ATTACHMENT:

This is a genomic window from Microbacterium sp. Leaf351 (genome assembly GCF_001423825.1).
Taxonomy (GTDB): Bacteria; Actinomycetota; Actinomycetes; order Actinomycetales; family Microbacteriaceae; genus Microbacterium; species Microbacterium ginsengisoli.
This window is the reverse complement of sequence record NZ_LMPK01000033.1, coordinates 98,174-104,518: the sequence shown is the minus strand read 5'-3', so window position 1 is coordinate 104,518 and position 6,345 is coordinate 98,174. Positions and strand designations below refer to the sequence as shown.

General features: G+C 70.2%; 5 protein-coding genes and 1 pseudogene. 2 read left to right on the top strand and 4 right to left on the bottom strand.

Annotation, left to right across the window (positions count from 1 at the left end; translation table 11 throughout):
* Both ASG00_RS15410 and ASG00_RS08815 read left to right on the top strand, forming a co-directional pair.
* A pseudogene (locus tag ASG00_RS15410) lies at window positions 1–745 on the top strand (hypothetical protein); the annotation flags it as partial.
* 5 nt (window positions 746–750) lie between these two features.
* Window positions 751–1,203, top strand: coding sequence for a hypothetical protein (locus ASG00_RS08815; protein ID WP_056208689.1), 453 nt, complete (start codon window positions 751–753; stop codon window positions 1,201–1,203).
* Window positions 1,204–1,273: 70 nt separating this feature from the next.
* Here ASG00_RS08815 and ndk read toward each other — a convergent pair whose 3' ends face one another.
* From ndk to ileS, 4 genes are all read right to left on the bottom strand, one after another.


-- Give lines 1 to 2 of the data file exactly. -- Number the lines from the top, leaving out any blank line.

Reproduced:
This is a genomic window from Microbacterium sp. Leaf351 (genome assembly GCF_001423825.1).
Taxonomy (GTDB): Bacteria; Actinomycetota; Actinomycetes; order Actinomycetales; family Microbacteriaceae; genus Microbacterium; species Microbacterium ginsengisoli.